The area of the law commonly referred to as personal injury law is actually called tort law. Tort law allows for an injured person to be compensated for economic and non-economic damages caused by another person's negligence or intentional act.
Negligence is the failure to use ordinary care.
Intent has to do with the mental state that a person is in when they cause a personal injury.
Causation means that an action or omission on the part of someone causes injury to another person. Typically we speak of causation as proximate or direct causation.
Injuries are the medical, physical, emotional problems that result from a negligent act or omission that directly and proximately causes that problem.
Economic damages are the damages that can be calculated. These include medical bills, lost income and other damages that can be calculated.
Non-economic damages are damages that have to do with pain and suffering, loss of relationship and other damages that cannot be calculated.
An injury claim in the State of Ohio must be filed with the relevant Court within 2 years of the date of the incident. In malpractice cases the statute of limitations or the time period in the State of Ohio for bringing a lawsuit is 1 year.
There are statutes and case law in Ohio that address that issue.
No you do not need to always go to trial with a personal injury claim. In fact, the vast majority of personal injury claims are settled short of going to trial and in many cases short of even filing suit.
There are many factors that go into how long it takes to settle a personal injury case. One of the primary factors is the nature and extent of the client's injury. Generally it is not wise to settle a personal injury claim until the client has reached his or her pre-accident state of health. The reason for this is that the insurance for the at fault party will not pay towards a settlement unless the injured party signs a release in favor of the at fault party and their insurer. Once that release has been signed the injured party has no further recourse against the party who caused the injury or their insurance company.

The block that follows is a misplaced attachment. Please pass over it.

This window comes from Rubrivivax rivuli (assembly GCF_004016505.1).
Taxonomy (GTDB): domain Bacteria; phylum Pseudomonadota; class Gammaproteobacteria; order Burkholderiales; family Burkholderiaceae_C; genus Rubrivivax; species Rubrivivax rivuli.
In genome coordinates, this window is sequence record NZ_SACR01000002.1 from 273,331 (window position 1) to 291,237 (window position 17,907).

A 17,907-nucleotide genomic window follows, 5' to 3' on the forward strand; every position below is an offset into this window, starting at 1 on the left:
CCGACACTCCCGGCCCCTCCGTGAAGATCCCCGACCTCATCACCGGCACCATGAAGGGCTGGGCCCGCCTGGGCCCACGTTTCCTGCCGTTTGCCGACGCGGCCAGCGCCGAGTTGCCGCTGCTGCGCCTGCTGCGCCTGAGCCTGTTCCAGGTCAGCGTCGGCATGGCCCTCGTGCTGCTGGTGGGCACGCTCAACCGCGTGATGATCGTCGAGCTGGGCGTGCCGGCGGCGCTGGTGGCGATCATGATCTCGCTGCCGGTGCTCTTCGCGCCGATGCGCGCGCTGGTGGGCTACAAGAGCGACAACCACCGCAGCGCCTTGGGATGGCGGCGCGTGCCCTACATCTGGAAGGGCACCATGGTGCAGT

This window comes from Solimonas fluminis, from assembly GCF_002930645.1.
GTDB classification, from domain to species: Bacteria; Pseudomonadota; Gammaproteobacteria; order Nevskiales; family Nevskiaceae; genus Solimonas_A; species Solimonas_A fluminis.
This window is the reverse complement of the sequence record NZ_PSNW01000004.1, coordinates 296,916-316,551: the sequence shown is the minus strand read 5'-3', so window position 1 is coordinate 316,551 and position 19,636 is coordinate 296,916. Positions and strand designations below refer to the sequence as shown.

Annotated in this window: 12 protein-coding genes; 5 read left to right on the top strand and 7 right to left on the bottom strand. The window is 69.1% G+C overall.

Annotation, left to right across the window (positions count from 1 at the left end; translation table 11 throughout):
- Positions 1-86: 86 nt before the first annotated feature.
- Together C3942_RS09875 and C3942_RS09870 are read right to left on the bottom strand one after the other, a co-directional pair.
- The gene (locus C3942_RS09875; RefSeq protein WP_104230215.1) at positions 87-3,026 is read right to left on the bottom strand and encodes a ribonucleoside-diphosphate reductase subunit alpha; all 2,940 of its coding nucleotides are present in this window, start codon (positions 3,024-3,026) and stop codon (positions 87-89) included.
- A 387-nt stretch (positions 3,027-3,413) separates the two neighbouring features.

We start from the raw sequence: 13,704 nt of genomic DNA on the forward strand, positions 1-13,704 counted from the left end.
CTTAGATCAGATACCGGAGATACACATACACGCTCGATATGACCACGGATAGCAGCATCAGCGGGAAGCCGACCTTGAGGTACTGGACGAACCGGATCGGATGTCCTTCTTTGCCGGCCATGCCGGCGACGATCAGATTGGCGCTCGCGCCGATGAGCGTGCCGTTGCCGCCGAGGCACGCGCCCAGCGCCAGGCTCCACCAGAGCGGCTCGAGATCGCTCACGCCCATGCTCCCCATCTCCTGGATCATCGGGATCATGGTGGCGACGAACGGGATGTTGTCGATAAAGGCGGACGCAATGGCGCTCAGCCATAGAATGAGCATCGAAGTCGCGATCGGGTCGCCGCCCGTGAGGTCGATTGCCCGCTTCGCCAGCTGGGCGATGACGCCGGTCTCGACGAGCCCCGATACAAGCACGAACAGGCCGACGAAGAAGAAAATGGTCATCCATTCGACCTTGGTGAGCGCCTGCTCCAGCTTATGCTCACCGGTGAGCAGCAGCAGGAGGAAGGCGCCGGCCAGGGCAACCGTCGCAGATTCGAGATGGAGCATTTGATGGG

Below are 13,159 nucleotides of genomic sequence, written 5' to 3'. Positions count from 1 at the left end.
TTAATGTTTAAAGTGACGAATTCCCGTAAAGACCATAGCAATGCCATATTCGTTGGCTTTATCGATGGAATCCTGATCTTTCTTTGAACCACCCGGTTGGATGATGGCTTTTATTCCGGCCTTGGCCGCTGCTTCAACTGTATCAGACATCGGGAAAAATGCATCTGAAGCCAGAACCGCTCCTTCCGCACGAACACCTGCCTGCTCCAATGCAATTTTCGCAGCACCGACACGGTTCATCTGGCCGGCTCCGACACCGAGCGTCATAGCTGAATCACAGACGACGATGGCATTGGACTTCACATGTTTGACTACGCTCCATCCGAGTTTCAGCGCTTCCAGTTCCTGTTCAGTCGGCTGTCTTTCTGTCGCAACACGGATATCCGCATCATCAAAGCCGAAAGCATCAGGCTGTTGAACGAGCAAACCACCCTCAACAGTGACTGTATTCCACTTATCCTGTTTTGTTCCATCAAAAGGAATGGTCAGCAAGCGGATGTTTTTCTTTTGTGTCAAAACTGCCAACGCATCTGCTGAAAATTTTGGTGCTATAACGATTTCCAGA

Yes, a personal injury claim can include emotional distress but as with any injury it needs to be proven. One needs to be able to show that the emotional distress is a direct and proximate result of the negligence of the at fault party. This can involve documentation and testimony from a psychologist or psychiatrist or a counselor. Emotional distress could also be shown by the injured party's need for medication.
Included in a personal injury settlement is the cost of the medical bills and lost income, as well as the pain and suffering and other miscellaneous injuries.
Pain and suffering can be proven in a personal injury case by way of medical records and by the testimony of the injured party as well as his or her medical providers.
You should contact a personal injury attorney when you have reason to believe that your injuries were the direct result of the negligence of the at fault party. This should be done sooner rather than later.
The stages of a personal injury claim include contacting a personal injury attorney, gathering the medical records and bills, the attorney contacting the insurance company involved and the attorney providing the insurance company with a settlement package which includes the police or traffic crash report, the photos of the cars or injuries, the medical records and medical bills and any other documents that are necessary. The attorney usually prepares a lengthy letter to the insurance company detailing the injury and how it occurred and the client's recovery. The letter should also include a settlement demand. If the case cannot be settled short of filing suit the insurance company for the at fault party will contact an attorney to represent the at fault party in the litigation. Once the lawsuit has been filed and the defendant's answer has also been filed, the parties enter a period called the discovery period wherein each side gives written questions and also depositions to determine what the opposing party believes the facts to be. Assuming that the case cannot be settled the case would then go to trial with the testimony of medical or other experts.
No the first offer of compensation should not be accepted. Many times the insurance company will offer some small amount of money immediately after the incident with the hope that the injured party will not contact an attorney and be attracted by the offer of money. Also, in settlement negotiations the attorney for the injured party and the insurance company for the at fault party commonly go back and forth in negotiation with the aim of settling the case. Therefore, it is not wise to accept the first offer of compensation.